Chediak-Higashi Syndrome Differential Diagnoses

Updated: Aug 08, 2019
  • Author: Roman J Nowicki, MD, PhD; Chief Editor: Dirk M Elston, MD  more...
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DDx

Diagnostic Considerations

Other considerations include postinflammatory hypopigmentation, poliosis, and leukemia. [19]

The diagnosis of Chédiak-Higashi syndrome (CHS) should be considered in individuals with pigment dilution defects of the hair, skin, or eyes; congenital or transient neutropenia; immunodeficiency; and otherwise unexplained neurologic abnormalities or neurodegeneration.

Differential Diagnoses

  • Bacterial Mouth Infections

  • Cross syndrome

    Cross syndrome is manifested by hypopigmentation, ocular defects, and severe developmental delay reflecting extensive CNS involvement.

  • Cutaneous T-Cell Lymphoma

  • Deficiency of endosomal adaptor p14

    Clinical features include partial albinism, short stature, congenital neutropenia, and lymphoid deficiency. Neutrophils show altered azurophilic granule ultrastructure and less-than-normal microbicidal function of phagosomes, in contrast to the giant inclusions seen in neutrophils in CHS.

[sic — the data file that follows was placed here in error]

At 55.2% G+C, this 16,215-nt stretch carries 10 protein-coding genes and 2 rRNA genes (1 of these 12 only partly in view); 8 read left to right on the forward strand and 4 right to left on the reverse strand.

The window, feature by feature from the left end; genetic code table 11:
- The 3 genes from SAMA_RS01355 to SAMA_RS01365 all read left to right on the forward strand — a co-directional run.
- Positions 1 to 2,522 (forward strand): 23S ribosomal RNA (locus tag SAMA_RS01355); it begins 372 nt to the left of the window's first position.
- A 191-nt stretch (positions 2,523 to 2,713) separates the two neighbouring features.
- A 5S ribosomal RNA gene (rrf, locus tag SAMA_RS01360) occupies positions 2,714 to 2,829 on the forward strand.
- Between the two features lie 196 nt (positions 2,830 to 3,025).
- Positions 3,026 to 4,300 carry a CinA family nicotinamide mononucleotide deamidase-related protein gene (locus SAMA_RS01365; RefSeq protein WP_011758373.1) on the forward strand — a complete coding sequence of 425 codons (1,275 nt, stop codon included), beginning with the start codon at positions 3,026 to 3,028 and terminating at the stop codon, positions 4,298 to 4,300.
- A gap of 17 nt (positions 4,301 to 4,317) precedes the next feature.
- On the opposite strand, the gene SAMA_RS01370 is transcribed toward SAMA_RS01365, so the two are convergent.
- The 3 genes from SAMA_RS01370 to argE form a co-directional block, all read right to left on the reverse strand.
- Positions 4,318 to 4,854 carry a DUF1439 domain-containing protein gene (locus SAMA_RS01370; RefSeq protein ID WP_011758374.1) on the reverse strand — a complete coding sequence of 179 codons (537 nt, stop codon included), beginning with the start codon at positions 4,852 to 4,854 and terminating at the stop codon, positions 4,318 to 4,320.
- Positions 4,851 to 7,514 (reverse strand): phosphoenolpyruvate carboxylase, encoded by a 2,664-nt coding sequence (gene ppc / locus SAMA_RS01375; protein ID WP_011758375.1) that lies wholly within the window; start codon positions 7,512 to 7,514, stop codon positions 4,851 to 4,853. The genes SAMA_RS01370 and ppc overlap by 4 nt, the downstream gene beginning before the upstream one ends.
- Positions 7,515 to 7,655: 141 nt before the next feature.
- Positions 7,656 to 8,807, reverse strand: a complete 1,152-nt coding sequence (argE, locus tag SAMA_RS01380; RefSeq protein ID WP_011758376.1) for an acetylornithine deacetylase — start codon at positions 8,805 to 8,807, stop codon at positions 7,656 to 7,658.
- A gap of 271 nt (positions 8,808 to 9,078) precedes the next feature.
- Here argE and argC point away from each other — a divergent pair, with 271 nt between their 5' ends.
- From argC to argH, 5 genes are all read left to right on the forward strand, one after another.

• Dermatologic Manifestations of Albinism

  • Familial hemophagocytic lymphohistiocytosis (FLH)

    FLH is characterized by proliferation and infiltration of hyperactivated macrophages and T lymphocytes manifesting as acute illness with prolonged fever, cytopenias, and hepatosplenomegaly. Onset is typically within the first few months of life and, on occasion, in utero, although later-childhood or adult onset is more common than previously suspected. Neurologic abnormalities that may be present initially or may develop later include increased intracranial pressure, irritability, neck stiffness, hypotonia, hypertonia, convulsions, cranial nerve palsies, ataxia, hemiplegia, quadriplegia, blindness, and coma. Rash and lymphadenopathy are less common. Other findings include liver dysfunction and bone marrow hemophagocytosis.

  • Griscelli Syndrome

  • Hermansky-Pudlak Syndrome

    Hermansky-Pudlak syndrome (HPS) is characterized by OCA and a bleeding diathesis secondary to absent platelet-dense bodies. Of the at least nine subtypes of HPS, HPS2 (caused by pathogenic variants in AP3B1) most closely resembles CHS.

  • Oculocutaneous albinism

    The four types of oculocutaneous albinism (OCA1, OCA2, OCA4, and XLOA) all feature visual impairment and varying degrees of iris/retinal depigmentation. Except in individuals with XLOA, in whom skin and hair pigment may be normal, the characteristic skin and hair findings vary from complete absence of pigment to reduced pigment.

  • Pyoderma Gangrenosum

  • Vici syndrome

    A small number of individuals with cutaneous hypopigmentation, combined immunodeficiency, agenesis of the corpus callosum, bilateral cataracts, and cleft lip and palate have been described. Cognitive impairment, seizures, and severe respiratory infections were observed.